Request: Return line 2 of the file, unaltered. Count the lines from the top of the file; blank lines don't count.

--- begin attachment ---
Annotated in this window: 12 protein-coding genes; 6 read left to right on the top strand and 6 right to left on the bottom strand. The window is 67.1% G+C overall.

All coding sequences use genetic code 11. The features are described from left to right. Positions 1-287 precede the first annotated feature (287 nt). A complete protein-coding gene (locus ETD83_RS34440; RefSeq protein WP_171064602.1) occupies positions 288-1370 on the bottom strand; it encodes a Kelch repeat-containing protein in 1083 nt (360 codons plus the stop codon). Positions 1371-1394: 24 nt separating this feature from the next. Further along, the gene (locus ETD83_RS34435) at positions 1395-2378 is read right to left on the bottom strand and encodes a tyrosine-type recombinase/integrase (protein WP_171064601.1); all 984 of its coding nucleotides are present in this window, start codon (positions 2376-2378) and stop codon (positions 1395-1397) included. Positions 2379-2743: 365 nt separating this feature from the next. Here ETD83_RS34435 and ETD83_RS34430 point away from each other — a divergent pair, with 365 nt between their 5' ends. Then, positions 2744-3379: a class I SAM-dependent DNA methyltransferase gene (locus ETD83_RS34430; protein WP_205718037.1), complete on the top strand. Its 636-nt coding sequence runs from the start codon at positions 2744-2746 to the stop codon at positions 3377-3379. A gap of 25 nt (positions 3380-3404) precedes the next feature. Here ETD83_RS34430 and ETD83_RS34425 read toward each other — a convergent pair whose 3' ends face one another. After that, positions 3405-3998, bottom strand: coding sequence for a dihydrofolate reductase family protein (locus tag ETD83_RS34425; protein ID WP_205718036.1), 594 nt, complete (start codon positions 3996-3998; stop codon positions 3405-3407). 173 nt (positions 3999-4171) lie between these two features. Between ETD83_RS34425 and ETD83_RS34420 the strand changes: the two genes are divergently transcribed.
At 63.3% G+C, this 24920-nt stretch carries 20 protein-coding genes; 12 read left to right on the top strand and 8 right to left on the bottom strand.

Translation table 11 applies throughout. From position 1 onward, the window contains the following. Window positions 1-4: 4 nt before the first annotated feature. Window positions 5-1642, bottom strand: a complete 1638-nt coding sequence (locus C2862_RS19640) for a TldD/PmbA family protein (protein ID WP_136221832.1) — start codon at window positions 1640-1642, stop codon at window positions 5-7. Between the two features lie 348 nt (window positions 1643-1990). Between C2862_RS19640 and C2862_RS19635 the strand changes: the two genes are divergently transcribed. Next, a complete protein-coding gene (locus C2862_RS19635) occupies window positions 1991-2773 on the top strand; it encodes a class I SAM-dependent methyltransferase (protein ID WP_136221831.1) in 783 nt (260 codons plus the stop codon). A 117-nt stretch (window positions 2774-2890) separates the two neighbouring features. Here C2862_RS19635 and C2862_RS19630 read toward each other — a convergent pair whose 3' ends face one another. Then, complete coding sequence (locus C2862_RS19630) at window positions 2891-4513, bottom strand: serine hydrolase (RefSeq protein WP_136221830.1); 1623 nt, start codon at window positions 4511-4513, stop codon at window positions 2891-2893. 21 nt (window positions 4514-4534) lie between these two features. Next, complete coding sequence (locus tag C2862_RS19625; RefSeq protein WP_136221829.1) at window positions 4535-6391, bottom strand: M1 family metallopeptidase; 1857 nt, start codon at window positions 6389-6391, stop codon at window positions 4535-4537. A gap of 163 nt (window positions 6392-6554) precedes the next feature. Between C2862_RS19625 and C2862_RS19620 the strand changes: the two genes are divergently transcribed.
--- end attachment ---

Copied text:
All coding sequences use genetic code 11. The features are described from left to right. Positions 1-287 precede the first annotated feature (287 nt). A complete protein-coding gene (locus ETD83_RS34440; RefSeq protein WP_171064602.1) occupies positions 288-1370 on the bottom strand; it encodes a Kelch repeat-containing protein in 1083 nt (360 codons plus the stop codon). Positions 1371-1394: 24 nt separating this feature from the next. Further along, the gene (locus ETD83_RS34435) at positions 1395-2378 is read right to left on the bottom strand and encodes a tyrosine-type recombinase/integrase (protein WP_171064601.1); all 984 of its coding nucleotides are present in this window, start codon (positions 2376-2378) and stop codon (positions 1395-1397) included. Positions 2379-2743: 365 nt separating this feature from the next. Here ETD83_RS34435 and ETD83_RS34430 point away from each other — a divergent pair, with 365 nt between their 5' ends. Then, positions 2744-3379: a class I SAM-dependent DNA methyltransferase gene (locus ETD83_RS34430; protein WP_205718037.1), complete on the top strand. Its 636-nt coding sequence runs from the start codon at positions 2744-2746 to the stop codon at positions 3377-3379. A gap of 25 nt (positions 3380-3404) precedes the next feature. Here ETD83_RS34430 and ETD83_RS34425 read toward each other — a convergent pair whose 3' ends face one another. After that, positions 3405-3998, bottom strand: coding sequence for a dihydrofolate reductase family protein (locus tag ETD83_RS34425; protein ID WP_205718036.1), 594 nt, complete (start codon positions 3996-3998; stop codon positions 3405-3407). 173 nt (positions 3999-4171) lie between these two features. Between ETD83_RS34425 and ETD83_RS34420 the strand changes: the two genes are divergently transcribed.